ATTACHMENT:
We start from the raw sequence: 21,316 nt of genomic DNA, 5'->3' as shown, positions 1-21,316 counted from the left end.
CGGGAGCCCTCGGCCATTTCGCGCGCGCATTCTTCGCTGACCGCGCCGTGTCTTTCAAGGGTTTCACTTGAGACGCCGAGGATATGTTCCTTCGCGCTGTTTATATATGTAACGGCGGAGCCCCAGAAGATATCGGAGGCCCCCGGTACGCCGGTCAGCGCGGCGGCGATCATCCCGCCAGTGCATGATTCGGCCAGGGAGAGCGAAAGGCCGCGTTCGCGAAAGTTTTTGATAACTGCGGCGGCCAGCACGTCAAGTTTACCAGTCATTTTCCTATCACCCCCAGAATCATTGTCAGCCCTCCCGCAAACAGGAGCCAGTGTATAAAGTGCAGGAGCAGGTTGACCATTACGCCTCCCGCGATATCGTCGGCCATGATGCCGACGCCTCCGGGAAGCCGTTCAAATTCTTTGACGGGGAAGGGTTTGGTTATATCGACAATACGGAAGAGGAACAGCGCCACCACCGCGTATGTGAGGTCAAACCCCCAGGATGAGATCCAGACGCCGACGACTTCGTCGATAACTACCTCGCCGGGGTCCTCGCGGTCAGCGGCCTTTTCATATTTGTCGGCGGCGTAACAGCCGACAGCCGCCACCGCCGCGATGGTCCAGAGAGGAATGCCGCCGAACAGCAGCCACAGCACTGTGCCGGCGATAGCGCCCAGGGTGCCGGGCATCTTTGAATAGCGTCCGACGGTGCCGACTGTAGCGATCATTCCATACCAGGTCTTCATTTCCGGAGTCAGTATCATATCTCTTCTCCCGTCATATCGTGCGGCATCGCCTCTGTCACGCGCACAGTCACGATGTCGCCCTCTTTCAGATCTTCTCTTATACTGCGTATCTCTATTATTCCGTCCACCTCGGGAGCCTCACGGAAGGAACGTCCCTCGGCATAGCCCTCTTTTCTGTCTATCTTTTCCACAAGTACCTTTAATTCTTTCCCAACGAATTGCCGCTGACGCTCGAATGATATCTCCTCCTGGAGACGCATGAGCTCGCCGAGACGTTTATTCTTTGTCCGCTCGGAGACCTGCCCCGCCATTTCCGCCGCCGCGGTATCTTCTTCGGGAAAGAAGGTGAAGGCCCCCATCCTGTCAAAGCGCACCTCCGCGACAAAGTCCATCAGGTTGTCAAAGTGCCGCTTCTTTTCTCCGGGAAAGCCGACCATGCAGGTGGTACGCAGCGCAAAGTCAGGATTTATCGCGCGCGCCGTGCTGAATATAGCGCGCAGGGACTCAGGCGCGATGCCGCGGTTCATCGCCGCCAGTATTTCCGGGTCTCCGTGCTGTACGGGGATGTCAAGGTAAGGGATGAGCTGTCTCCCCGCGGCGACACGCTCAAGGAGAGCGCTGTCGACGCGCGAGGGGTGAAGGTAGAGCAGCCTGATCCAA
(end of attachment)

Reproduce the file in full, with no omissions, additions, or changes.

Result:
We start from the raw sequence: 21,316 nt of genomic DNA, 5'->3' as shown, positions 1-21,316 counted from the left end.
CGGGAGCCCTCGGCCATTTCGCGCGCGCATTCTTCGCTGACCGCGCCGTGTCTTTCAAGGGTTTCACTTGAGACGCCGAGGATATGTTCCTTCGCGCTGTTTATATATGTAACGGCGGAGCCCCAGAAGATATCGGAGGCCCCCGGTACGCCGGTCAGCGCGGCGGCGATCATCCCGCCAGTGCATGATTCGGCCAGGGAGAGCGAAAGGCCGCGTTCGCGAAAGTTTTTGATAACTGCGGCGGCCAGCACGTCAAGTTTACCAGTCATTTTCCTATCACCCCCAGAATCATTGTCAGCCCTCCCGCAAACAGGAGCCAGTGTATAAAGTGCAGGAGCAGGTTGACCATTACGCCTCCCGCGATATCGTCGGCCATGATGCCGACGCCTCCGGGAAGCCGTTCAAATTCTTTGACGGGGAAGGGTTTGGTTATATCGACAATACGGAAGAGGAACAGCGCCACCACCGCGTATGTGAGGTCAAACCCCCAGGATGAGATCCAGACGCCGACGACTTCGTCGATAACTACCTCGCCGGGGTCCTCGCGGTCAGCGGCCTTTTCATATTTGTCGGCGGCGTAACAGCCGACAGCCGCCACCGCCGCGATGGTCCAGAGAGGAATGCCGCCGAACAGCAGCCACAGCACTGTGCCGGCGATAGCGCCCAGGGTGCCGGGCATCTTTGAATAGCGTCCGACGGTGCCGACTGTAGCGATCATTCCATACCAGGTCTTCATTTCCGGAGTCAGTATCATATCTCTTCTCCCGTCATATCGTGCGGCATCGCCTCTGTCACGCGCACAGTCACGATGTCGCCCTCTTTCAGATCTTCTCTTATACTGCGTATCTCTATTATTCCGTCCACCTCGGGAGCCTCACGGAAGGAACGTCCCTCGGCATAGCCCTCTTTTCTGTCTATCTTTTCCACAAGTACCTTTAATTCTTTCCCAACGAATTGCCGCTGACGCTCGAATGATATCTCCTCCTGGAGACGCATGAGCTCGCCGAGACGTTTATTCTTTGTCCGCTCGGAGACCTGCCCCGCCATTTCCGCCGCCGCGGTATCTTCTTCGGGAAAGAAGGTGAAGGCCCCCATCCTGTCAAAGCGCACCTCCGCGACAAAGTCCATCAGGTTGTCAAAGTGCCGCTTCTTTTCTCCGGGAAAGCCGACCATGCAGGTGGTACGCAGCGCAAAGTCAGGATTTATCGCGCGCGCCGTGCTGAATATAGCGCGCAGGGACTCAGGCGCGATGCCGCGGTTCATCGCCGCCAGTATTTCCGGGTCTCCGTGCTGTACGGGGATGTCAAGGTAAGGGATGAGCTGTCTCCCCGCGGCGACACGCTCAAGGAGAGCGCTGTCGACGCGCGAGGGGTGAAGGTAGAGCAGCCTGATCCAA